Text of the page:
Finn Borchsenius, Department of Biological Sciences,
Last updated 07 February 2012
DOWNLOAD FastGap 1.2 (zip file)
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Cite as: Borchsenius, F. 2009. FastGap 1.2.
Department of Biosciences, Aarhus University, Denmark.
Published online at http://www.aubot.dk/FastGap_home.htm
FastGap is a Windows executable program for fast and efficient assembly of DNA sequence alignment files in BioEdit fasta format into #NEXUS format ready for analysis in programs such as PAUP* or MrBayes. In the process, gap or indel characters can be coded using the simple method of Simmons & Ochoterena 2000 and added to the data file as separate partitions.
The program is made using the Borland C++ builder and needs the following resource file to be present in order to run:
That file is supplied together with the Windows executable. Place it in the same folder as the FastGap program.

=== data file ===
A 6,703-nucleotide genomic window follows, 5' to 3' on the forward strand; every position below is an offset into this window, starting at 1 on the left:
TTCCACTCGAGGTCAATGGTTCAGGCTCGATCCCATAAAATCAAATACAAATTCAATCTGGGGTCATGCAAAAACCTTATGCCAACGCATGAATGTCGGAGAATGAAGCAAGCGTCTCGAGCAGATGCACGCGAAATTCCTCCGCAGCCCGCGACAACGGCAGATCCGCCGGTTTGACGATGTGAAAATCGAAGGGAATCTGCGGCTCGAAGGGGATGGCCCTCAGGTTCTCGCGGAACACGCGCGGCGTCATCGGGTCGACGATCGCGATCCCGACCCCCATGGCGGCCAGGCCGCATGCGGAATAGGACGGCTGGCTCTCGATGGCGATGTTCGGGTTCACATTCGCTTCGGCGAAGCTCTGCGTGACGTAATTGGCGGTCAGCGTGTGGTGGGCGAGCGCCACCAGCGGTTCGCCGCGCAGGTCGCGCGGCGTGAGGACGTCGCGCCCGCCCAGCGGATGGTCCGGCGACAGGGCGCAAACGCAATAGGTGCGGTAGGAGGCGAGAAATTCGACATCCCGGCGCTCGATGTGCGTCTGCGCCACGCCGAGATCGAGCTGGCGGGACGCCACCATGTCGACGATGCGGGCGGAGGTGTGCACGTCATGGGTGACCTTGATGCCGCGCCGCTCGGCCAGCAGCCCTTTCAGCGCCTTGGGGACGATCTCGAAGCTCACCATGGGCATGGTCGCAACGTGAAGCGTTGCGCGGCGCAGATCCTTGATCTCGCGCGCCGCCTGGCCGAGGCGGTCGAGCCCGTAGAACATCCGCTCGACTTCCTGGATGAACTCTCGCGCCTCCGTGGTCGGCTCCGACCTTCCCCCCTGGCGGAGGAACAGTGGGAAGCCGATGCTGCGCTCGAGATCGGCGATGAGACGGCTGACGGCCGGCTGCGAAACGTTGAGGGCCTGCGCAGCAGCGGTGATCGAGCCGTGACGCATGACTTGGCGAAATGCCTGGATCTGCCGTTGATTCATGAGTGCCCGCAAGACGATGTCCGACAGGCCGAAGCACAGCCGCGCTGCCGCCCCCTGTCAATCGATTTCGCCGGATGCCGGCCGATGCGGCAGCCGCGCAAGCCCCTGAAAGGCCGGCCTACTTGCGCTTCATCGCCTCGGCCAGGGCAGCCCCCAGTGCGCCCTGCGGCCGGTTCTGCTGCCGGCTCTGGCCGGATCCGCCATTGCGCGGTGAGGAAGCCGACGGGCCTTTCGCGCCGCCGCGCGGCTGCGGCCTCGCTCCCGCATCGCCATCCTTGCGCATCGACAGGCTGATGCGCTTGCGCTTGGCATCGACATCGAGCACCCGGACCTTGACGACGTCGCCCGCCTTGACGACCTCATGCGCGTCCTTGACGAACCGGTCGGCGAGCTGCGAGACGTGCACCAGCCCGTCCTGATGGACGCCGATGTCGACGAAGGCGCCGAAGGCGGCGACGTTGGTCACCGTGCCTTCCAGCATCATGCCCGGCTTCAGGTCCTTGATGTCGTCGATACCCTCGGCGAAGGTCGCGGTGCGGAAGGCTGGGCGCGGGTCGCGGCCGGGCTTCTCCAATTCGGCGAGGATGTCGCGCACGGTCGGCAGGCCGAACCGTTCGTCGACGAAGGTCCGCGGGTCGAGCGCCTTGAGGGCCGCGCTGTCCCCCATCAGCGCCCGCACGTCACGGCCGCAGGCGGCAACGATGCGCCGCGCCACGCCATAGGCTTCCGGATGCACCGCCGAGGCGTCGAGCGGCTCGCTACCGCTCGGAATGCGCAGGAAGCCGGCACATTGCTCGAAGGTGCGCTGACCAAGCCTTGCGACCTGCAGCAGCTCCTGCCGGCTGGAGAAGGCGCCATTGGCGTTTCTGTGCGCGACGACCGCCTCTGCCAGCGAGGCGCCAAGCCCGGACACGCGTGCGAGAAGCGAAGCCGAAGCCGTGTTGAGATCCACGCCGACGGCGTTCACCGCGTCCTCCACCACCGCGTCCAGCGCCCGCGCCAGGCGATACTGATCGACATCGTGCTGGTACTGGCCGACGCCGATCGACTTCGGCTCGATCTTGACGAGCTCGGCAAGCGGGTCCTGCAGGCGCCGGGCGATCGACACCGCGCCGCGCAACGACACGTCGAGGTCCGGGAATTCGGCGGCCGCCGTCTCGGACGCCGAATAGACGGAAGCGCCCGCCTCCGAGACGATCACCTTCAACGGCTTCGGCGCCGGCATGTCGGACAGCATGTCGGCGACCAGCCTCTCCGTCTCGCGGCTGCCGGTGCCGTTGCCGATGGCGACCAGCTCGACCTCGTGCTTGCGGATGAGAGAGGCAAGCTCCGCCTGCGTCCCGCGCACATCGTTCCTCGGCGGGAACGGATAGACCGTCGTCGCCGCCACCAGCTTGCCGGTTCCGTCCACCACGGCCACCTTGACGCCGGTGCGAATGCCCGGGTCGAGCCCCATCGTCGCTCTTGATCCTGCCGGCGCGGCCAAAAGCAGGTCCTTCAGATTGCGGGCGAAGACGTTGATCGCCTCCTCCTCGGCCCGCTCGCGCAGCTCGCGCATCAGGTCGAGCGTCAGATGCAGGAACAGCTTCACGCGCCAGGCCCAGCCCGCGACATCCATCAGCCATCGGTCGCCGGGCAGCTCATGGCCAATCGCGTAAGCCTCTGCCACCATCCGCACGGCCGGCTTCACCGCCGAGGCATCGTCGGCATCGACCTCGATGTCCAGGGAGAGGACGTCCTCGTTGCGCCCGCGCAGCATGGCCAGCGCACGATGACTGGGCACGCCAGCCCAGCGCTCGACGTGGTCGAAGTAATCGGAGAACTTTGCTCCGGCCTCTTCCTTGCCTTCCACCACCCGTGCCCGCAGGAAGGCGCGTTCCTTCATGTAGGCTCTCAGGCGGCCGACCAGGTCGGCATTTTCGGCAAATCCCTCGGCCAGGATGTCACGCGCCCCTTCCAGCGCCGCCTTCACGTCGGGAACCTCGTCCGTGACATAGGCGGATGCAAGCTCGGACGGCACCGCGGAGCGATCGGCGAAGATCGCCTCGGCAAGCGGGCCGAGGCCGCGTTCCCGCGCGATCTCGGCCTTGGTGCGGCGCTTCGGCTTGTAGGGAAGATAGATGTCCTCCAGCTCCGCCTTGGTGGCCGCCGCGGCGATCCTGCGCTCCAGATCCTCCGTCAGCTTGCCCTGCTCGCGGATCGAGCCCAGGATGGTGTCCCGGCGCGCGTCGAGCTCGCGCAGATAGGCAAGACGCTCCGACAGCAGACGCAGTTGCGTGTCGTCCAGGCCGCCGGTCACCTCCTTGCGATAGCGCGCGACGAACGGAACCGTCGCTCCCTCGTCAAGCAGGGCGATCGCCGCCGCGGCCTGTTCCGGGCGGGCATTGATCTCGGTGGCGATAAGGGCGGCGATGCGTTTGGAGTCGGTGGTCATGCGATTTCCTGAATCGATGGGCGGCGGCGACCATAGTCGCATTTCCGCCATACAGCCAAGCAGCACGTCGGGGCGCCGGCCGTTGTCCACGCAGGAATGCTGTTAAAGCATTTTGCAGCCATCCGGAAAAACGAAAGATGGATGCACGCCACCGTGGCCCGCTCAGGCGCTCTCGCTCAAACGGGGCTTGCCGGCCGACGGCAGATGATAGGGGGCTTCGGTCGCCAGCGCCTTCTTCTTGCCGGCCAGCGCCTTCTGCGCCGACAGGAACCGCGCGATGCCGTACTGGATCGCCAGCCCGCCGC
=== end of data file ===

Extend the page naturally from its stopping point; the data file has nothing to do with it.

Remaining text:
The Windows interface of FastGap is simple and largely self explanatory. One or several sequence alignment files can be added to the assembly list using a standard Windows file open dialog. The list of files can also be edited manually if necessary. The maximum number of files that can be included is 9 in the present version but this can easily be changed if there is a need to do so. Upon execution of the Make command each sequence alignment is written to the #NEXUS file as a separate partition defined in a SETS block. Nucleotide partitions are named region1_nuc, region2_nuc, etc. If gaps are coded then they are added to the #NEXUS file as separate partitions following each sequence alignment. Gap partitions are also defined in the SETS block and named region1_gaps, region2_gaps, etc. A set including all gap partitions is also coded (charset ‘gaps’) to facilitate fast inclusion and exclusion of gap characters in PAUP. A list of all gaps that have been coded and their first occurrence is written to the #NEXUS file as a list of comments. I owe inspiration for the format of that list to Young and Healy 2003.